Prezi has been touted as the “PowerPoint killer” and has engendered commentary ranging from debates on the value of “visuals” and animation (here) to critiques of the software itself.
My brief experience with Prezi as a tool for the presentation designer has been disappointing: Prezi has no drawing tools and no animation beyond pan/zoom and fade in. And, in my experience, Prezi fails to convert PowerPoint objects correctly. (See here for other shortcomings.) Prezi is a one-trick pony (see this post for more on this view).
I won’t add further to the debate on Prezi as a presentation medium except to note that you can make bad presentations in Prezi just as easily as you can in PowerPoint.
So, can you continue to use PowerPoint as a tool and incorporate Prezi style pan and zoom? It is possible for the experienced PowerPointer to create these effects but, because of a long-standing PowerPoint bug, there may be limitations.
Here’s the basic idea. Prezi manipulates a “camera” representing the point of view of the audience, moving the camera around the “canvas”, zooming in or out and rotating. PowerPoint has a fixed camera viewpoint but the Prezi effect can be approximated by manipulating the canvas and the objects on it – moving, rotating and zooming relative to the fixed viewpoint (just like Einstein says).
Here’s a video of a simple PowerPoint sequence that demonstrates the technique:
The canvas, containing three objects, is displayed followed by “pans” (including a zoom and a rotation) to each of three scenes corresponding to the three objects . Each scene is an enlargement of the canvas positioned so that the appropriate object appears in the center of the slide.
To create the sequence, make a slide for each scene, then build the slides that transition (pan and zoom) between scenes. Here’s how you can do it:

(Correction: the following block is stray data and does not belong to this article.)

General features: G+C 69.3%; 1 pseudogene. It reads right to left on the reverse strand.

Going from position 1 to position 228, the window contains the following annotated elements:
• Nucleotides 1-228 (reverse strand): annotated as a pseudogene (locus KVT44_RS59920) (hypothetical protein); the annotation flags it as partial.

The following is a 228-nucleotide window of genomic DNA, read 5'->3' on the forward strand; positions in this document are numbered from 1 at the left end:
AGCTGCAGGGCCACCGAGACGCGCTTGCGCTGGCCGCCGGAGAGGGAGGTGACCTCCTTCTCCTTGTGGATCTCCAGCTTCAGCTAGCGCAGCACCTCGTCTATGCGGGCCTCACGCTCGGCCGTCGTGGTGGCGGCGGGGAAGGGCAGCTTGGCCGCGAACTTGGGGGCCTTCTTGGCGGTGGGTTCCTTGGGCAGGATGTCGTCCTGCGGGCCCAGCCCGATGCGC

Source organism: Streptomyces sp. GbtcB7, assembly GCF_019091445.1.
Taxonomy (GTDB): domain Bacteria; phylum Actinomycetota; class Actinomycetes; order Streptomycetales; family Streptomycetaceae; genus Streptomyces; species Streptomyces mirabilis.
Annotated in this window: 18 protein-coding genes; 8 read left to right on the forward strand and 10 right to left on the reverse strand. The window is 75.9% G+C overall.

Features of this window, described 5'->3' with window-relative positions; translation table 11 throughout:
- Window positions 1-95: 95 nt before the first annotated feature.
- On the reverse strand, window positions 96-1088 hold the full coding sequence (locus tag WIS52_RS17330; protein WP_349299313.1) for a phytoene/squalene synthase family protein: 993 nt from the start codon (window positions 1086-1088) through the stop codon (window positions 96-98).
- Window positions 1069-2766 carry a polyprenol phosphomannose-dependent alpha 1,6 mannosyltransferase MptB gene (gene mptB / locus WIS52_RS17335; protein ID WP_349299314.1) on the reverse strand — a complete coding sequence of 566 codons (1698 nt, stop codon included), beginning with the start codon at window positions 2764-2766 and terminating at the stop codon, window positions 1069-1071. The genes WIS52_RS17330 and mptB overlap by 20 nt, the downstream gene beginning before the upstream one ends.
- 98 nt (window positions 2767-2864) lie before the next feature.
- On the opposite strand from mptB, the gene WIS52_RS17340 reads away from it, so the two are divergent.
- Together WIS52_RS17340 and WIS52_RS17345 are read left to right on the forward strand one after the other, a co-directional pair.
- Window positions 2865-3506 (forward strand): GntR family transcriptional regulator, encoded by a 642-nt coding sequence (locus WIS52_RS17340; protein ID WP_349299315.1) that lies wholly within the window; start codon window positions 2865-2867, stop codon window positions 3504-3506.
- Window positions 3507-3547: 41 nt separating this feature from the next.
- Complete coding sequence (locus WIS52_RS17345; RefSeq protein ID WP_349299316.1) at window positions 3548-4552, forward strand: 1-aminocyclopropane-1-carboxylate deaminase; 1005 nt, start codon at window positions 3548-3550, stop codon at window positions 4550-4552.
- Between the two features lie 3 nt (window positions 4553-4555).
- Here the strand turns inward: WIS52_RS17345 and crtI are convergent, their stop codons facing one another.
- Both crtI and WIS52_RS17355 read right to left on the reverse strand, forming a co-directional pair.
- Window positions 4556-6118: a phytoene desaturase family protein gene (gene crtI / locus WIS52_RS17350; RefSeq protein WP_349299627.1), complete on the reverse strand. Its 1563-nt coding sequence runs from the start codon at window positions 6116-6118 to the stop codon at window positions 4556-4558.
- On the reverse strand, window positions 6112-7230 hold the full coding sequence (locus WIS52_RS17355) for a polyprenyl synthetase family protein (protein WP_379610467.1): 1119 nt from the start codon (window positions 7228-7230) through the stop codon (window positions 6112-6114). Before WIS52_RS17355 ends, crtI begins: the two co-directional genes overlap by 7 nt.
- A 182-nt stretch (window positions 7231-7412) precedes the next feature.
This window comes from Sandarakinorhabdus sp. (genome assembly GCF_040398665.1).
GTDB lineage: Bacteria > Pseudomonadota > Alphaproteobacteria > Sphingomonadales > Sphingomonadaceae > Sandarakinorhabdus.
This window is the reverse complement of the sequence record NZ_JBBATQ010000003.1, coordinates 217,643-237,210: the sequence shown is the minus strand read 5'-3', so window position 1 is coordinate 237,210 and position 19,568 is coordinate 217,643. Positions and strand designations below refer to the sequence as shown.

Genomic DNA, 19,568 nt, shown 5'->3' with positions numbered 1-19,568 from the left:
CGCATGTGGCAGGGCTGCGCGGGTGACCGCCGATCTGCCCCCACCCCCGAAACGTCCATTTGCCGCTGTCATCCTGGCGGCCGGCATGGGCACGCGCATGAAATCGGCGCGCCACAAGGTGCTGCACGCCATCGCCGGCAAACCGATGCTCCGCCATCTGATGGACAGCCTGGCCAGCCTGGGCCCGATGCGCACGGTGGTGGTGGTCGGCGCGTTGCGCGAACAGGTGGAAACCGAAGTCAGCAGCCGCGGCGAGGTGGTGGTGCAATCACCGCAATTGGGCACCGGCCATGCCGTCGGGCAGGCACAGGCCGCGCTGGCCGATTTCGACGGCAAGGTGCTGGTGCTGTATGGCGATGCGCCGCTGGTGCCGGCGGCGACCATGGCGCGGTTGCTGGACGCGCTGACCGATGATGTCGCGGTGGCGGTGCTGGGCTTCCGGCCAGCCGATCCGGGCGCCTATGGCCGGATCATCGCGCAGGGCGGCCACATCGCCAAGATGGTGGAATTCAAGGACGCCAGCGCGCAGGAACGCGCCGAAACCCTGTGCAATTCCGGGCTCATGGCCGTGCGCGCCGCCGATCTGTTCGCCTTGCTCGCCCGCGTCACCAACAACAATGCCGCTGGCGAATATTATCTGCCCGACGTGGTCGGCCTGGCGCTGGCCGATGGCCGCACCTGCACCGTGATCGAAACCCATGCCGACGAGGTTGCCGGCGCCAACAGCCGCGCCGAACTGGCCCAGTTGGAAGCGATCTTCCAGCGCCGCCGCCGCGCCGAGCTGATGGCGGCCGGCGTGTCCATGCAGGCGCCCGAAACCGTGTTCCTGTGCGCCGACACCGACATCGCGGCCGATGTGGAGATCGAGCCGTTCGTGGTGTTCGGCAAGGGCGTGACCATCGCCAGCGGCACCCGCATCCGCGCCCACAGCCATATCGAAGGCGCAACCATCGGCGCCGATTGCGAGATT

- Create the canvas. I used a gray gradient filled rectangle the same size as the slide and grouped it with three objects: a blue circle, a smaller red circle and a tilted green square. I used 16×9 aspect ratio but that’s not required.
- Because of the PowerPoint bug mentioned above, the size of the canvas is important. PowerPoint motion paths FAIL for “large” objects; in particular, objects that are twice the size of the slide or larger are truncated when moved. So, since we plan to use motion paths to “pan,” we don’t want a scene at any point to be larger than twice the canvas size. More about this later.
Microsoft never fixes these things. This bug has probably existed for ten years and is well-known.
A reader informs me (May 2016) that this bug has been fixed in PowerPoint 2016. About time.
- The gradient-filled background on the canvas is not strictly necessary but it adds to the motion effect.
- If you have rotated objects like the green square on your canvas, make a note of the amount of rotation (+15 degrees in this case).
- I also added a separate slide-sized rectangle, unfilled with a red outline. This identifies the slide boundary and delineates the part that will appear in Slide Show mode. This will help when positioning the canvas for the subsequent scenes (keep the red rectangle in Front).
- Scene 1 is centered on the blue circle and zoomed in. To create scene 1, duplicate the canvas. Keeping the red rectangle fixed, center the new scene on the blue circle and re-size by 199%.